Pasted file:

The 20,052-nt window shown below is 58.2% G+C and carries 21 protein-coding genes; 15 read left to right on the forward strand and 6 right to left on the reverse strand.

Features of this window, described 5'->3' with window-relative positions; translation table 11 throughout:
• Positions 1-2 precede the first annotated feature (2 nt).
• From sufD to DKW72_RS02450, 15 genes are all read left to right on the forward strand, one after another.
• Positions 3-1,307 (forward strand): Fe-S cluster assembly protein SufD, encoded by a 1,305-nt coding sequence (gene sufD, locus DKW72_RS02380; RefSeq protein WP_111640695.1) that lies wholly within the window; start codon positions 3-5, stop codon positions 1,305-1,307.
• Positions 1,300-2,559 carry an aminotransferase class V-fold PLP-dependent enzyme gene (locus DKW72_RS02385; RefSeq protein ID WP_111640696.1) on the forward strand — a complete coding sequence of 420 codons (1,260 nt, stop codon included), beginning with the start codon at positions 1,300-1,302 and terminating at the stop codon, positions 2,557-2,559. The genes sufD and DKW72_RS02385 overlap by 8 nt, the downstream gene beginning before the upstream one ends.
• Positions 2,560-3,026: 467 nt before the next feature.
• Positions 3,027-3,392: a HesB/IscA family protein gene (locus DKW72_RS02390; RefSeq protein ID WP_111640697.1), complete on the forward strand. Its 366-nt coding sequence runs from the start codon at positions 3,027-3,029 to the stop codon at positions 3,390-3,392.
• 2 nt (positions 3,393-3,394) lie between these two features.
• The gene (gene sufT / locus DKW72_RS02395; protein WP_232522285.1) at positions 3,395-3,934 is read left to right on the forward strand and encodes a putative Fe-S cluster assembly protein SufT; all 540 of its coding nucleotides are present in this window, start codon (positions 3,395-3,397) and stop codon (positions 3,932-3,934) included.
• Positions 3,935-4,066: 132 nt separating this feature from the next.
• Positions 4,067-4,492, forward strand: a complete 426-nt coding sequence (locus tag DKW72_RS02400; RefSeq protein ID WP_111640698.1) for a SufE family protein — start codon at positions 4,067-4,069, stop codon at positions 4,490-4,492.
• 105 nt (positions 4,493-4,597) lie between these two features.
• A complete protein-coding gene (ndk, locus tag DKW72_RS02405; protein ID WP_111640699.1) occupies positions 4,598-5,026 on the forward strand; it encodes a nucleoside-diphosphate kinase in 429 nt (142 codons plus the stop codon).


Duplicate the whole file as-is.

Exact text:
The 20,052-nt window shown below is 58.2% G+C and carries 21 protein-coding genes; 15 read left to right on the forward strand and 6 right to left on the reverse strand.

Features of this window, described 5'->3' with window-relative positions; translation table 11 throughout:
• Positions 1-2 precede the first annotated feature (2 nt).
• From sufD to DKW72_RS02450, 15 genes are all read left to right on the forward strand, one after another.
• Positions 3-1,307 (forward strand): Fe-S cluster assembly protein SufD, encoded by a 1,305-nt coding sequence (gene sufD, locus DKW72_RS02380; RefSeq protein WP_111640695.1) that lies wholly within the window; start codon positions 3-5, stop codon positions 1,305-1,307.
• Positions 1,300-2,559 carry an aminotransferase class V-fold PLP-dependent enzyme gene (locus DKW72_RS02385; RefSeq protein ID WP_111640696.1) on the forward strand — a complete coding sequence of 420 codons (1,260 nt, stop codon included), beginning with the start codon at positions 1,300-1,302 and terminating at the stop codon, positions 2,557-2,559. The genes sufD and DKW72_RS02385 overlap by 8 nt, the downstream gene beginning before the upstream one ends.
• Positions 2,560-3,026: 467 nt before the next feature.
• Positions 3,027-3,392: a HesB/IscA family protein gene (locus DKW72_RS02390; RefSeq protein ID WP_111640697.1), complete on the forward strand. Its 366-nt coding sequence runs from the start codon at positions 3,027-3,029 to the stop codon at positions 3,390-3,392.
• 2 nt (positions 3,393-3,394) lie between these two features.
• The gene (gene sufT / locus DKW72_RS02395; protein WP_232522285.1) at positions 3,395-3,934 is read left to right on the forward strand and encodes a putative Fe-S cluster assembly protein SufT; all 540 of its coding nucleotides are present in this window, start codon (positions 3,395-3,397) and stop codon (positions 3,932-3,934) included.
• Positions 3,935-4,066: 132 nt separating this feature from the next.
• Positions 4,067-4,492, forward strand: a complete 426-nt coding sequence (locus tag DKW72_RS02400; RefSeq protein ID WP_111640698.1) for a SufE family protein — start codon at positions 4,067-4,069, stop codon at positions 4,490-4,492.
• 105 nt (positions 4,493-4,597) lie between these two features.
• A complete protein-coding gene (ndk, locus tag DKW72_RS02405; protein ID WP_111640699.1) occupies positions 4,598-5,026 on the forward strand; it encodes a nucleoside-diphosphate kinase in 429 nt (142 codons plus the stop codon).